Martin Blum, M.D., who died at age 81 in December 2013, was a psychoanalyst on the faculty of the Institute at the Psychoanalytic Association of New York (PANY). He was a highly sophisticated thinker on analytic subjects whose deep intellect was not known to the wider field psychoanalysis. Martin managed to defeat, in my opinion, efforts made by myself and other appreciators of his before me, to bring his thinking to the attention of a wider audienceInstead he was known mainly to his students at the analytic institute and at the department of psychiatry at Hillside Hospital, where he spent a great deal of his professional life. He was admired by some, but others kept their distance from him due to the quirks of personality that could make interacting with him difficult.

For quite a few years I had the privilege to be Martin's co-teacher in the 10-session class on analytic theory he taught to analytic candidates at PANY. It is the class handouts he prepared for that course that are being made available here. After the first year being his co-teacher I told Martin it was obvious that these handouts could be turned into a terrific book, and told him he really should do that. "Why should I?" was his response. I suggested that the following year we audio record the course and create a book out of an edited transcript of the course combined with the class handouts. Martin knew this was the model used by Sidney Tarachow for his book on psychotherapy, based on seminars with psychiatry residents at Hillside. I made it clear I would be an active collaborator on the project. Martin's face lit up, and he said, "OK, I'll get a digital recorder!" The following year we recorded the class and I did some work editing a transcript. Though he insisted we keep the project secret, he was at first enthusiastic about it, telling me he believed we might "make it to Bellagio," referring to the Rockefeller Foundation grant that allows authors to finish a work in progress on the shore of Lake Como. In the end, however, Martin each year wanted to record the entire course yet again before proceeding. His ambivalence over producing the book became clear, though as a side effect we do now have quite a few years of audio recordings of his course. At this point, rather than to obtain and edit transcripts of the audio recordings of those classes, I believe a better plan would be to make those recordings available online someday - in addition to these class handouts being made available below will require some work, as it would be necessary to delete recorded comments made by persons other than Dr. Blum and re-record them with a generic voice (rather than to obtain permission from the former analytic candidates whose voices appear in those recordings). Anyone who might be interested in participating in that project should contact me. I will never have the time to do it myself.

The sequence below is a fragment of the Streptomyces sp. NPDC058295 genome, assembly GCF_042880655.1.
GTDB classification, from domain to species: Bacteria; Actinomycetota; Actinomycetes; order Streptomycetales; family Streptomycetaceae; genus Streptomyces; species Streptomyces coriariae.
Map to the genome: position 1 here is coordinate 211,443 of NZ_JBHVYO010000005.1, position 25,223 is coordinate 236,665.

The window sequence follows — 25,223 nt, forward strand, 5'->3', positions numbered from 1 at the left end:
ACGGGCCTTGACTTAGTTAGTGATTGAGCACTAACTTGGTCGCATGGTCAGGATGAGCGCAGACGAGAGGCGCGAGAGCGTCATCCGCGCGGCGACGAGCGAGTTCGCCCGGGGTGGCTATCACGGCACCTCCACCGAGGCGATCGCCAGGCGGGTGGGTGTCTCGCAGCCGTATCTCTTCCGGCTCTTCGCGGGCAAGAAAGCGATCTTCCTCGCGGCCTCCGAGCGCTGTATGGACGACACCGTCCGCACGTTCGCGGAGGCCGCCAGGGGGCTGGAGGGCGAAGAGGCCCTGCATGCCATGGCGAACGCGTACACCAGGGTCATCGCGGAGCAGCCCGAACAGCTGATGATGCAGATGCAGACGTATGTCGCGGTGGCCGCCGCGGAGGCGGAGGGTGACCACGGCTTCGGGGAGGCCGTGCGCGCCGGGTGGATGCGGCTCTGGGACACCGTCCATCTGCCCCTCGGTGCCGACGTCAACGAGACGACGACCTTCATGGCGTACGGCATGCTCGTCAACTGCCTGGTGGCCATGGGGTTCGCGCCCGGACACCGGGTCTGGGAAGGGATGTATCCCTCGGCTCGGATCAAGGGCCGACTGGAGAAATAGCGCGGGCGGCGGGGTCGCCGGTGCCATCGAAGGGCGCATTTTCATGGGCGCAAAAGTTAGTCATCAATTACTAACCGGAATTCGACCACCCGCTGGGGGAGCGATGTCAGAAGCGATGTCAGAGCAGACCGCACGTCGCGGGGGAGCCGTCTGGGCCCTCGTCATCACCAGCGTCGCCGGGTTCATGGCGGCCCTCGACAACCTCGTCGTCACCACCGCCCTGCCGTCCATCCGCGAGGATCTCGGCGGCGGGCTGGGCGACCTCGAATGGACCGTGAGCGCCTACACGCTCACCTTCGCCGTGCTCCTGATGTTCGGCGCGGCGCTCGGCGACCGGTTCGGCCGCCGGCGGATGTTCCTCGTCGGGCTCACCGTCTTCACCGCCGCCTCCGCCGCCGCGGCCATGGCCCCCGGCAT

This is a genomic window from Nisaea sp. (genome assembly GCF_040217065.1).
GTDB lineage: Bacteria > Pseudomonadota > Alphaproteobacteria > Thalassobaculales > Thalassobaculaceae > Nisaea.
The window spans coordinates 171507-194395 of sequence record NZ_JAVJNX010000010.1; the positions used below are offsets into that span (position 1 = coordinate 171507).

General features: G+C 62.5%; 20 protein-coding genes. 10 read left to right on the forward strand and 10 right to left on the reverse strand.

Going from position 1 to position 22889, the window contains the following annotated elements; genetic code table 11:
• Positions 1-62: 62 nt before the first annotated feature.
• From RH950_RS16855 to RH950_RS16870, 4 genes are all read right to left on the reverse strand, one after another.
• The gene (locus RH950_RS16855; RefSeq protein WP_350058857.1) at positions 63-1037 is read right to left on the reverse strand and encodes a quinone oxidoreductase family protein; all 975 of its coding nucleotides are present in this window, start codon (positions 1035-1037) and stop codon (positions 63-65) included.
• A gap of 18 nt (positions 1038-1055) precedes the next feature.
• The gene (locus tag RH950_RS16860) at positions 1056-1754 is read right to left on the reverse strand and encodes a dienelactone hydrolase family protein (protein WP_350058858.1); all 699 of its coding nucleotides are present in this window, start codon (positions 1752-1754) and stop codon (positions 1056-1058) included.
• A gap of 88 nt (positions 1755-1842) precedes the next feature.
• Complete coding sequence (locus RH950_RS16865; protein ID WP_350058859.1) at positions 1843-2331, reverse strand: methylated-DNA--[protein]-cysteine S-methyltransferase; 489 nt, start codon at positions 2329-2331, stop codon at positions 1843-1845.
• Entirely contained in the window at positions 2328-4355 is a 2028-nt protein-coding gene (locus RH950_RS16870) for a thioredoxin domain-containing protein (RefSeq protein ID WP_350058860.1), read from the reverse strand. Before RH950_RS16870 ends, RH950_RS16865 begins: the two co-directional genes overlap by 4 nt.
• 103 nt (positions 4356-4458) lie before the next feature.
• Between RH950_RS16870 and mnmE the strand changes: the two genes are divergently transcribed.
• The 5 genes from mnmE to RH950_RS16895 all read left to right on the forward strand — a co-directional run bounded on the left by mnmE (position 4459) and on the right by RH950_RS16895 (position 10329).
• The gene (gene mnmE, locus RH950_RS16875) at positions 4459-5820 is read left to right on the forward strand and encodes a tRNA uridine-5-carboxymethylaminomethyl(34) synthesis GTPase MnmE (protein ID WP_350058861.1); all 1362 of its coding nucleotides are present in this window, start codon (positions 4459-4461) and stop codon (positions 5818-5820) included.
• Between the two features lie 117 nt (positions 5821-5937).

Martin Blum was as sophisticated a student of Freud's theoretical papers of the 1920s as can be imagined, so perhaps it is worth mentioning that it was his opinion, I believe, that Freud reached his theoretical high water mark years before those later papers were written – during the mid-teens. That is when the two drives composing Freud's dual instinct theory were 1) the self-preservative instinct, and 2) libido. From the self-preservative instinct (the need for mastery, the drive to power – "bemächtigungstrieb" in German) can be derived a coherent theory of narcissism. The drive for mastery does not lead to libidinal gratification. It is not pleasure-seeking. It is independent of the object-directed libidinous wishes that analysts are best at understanding, and generally prefer to work with. Martin tended to groan when Freud's earlier theoretical formulations were equated with the so-called topographical theory – he was not a fan of the concepts "topographical" and "structural", which in his opinion had been inaccurately applied to Freud's theorizing. Regarding the structural theory, I recall one occasion, while lamenting the clinical and theoretical disadvantages caused by Freud's having folded the ego-ideal into the concept superego (a problem addressed by J. Sandler and J. Chasseguet-Smirgel amongst others), he opined that for the structural theory to work you "would need at least four structures" rather than three. In my opinion that is a statement to take seriously if Martin Blum is the one who made it.

A concise picture of Martin's views on the clinical issues related to narcissism can be found in a book chapter he wrote. This is from the book, Psychotherapy: The Analytic Approach, M. Aronson & M. Scharfman, eds, (1992), New York Jason Aronson Inc. This book chapter obviously does not contain all he had to offer, but perhaps it is worth quoting the first four paragraphs of this book chapter, in which he condenses into a small space a large swath of the history of Freud's thinking: